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Is a bypass trust right for you?

Many people understand how important it is to create a comprehensive estate plan. They want to ensure that their loved ones receive proper care before their passing, and they want to have a legal record of any final wishes for their own care or matters that may come up after death. Creating an estate plan with an attorney is an effective way to accomplish those goals.

When you pass away here in Washington, your loved ones might pay estate tax. However, there are ways to minimize your tax burden and leave some non-taxable assets to your heirs. One way to do this is to create a bypass trust.

What is a bypass trust?

Sometimes called an "AB Trust," a bypass trust divides assets into two different trusts when the estate owner passes away. The spouse of the estate owner can fully access one of the trusts – a marital or "A" trust. It is a revocable trust, meaning that the person who created it has the power to change the terms.

The other trust, called a family or "B" trust, doesn't technically belong to the surviving spouse. He or she can access the trust and any income it generates but cannot sell or give it away in any manner that violates the terms. It is an irrevocable trust, so its terms are unalterable. The trustee could be the living spouse or someone whom the living spouse appoints.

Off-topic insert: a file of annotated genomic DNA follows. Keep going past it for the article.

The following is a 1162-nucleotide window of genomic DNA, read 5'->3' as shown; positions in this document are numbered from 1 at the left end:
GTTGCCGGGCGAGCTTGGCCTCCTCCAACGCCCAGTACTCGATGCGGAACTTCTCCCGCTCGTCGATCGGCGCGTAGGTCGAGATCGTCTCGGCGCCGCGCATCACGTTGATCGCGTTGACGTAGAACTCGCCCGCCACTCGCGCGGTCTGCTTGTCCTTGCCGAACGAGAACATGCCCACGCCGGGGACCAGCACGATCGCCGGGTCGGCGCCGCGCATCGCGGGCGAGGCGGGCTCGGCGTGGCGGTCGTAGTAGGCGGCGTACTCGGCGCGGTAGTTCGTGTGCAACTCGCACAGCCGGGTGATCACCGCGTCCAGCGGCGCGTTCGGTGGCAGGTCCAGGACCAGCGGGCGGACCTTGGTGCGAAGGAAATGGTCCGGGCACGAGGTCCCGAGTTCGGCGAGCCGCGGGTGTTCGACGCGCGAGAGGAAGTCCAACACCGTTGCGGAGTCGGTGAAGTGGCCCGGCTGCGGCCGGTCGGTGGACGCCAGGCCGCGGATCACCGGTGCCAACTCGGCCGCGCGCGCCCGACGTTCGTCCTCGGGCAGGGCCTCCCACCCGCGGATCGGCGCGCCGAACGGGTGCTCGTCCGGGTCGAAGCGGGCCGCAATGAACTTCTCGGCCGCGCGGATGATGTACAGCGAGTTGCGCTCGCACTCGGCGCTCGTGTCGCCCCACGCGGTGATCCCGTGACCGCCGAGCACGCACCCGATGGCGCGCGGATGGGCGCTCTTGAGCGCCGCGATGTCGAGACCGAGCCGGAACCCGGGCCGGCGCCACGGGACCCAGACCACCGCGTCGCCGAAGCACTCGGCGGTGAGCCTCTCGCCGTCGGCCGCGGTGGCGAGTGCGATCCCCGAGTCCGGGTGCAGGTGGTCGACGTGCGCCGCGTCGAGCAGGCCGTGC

What are the pros and cons of a bypass trust?

This type of trust is best for married couples who have a high level of assets. Using this kind of trust can reduce the amount of federal and state estate taxes. The exemption limit for assets in a B trust is $22.8 million for a married couple. Heirs of the surviving spouse also won't have to pay the estate tax on any amount under the exemption limits. The trust can pay creditors and isn't subject to the process of probate.

However, a trust like this has to be constantly maintained, meaning the surviving spouse must maintain a usage record and ensure that the assets of the trust are distributed as the owner wished. Since the living spouse doesn't have full control of the trust, he or she may not be able to access the full income. Establishing the trust can also be a long process.

Is it right for you?

There are several factors that determine whether a bypass trust is right for you and your family. If you have questions about the best solutions for your estate plan, an attorney who specializes in this legal field can help. The most important thing is that you and your loved ones have a plan in place to ensure their care.

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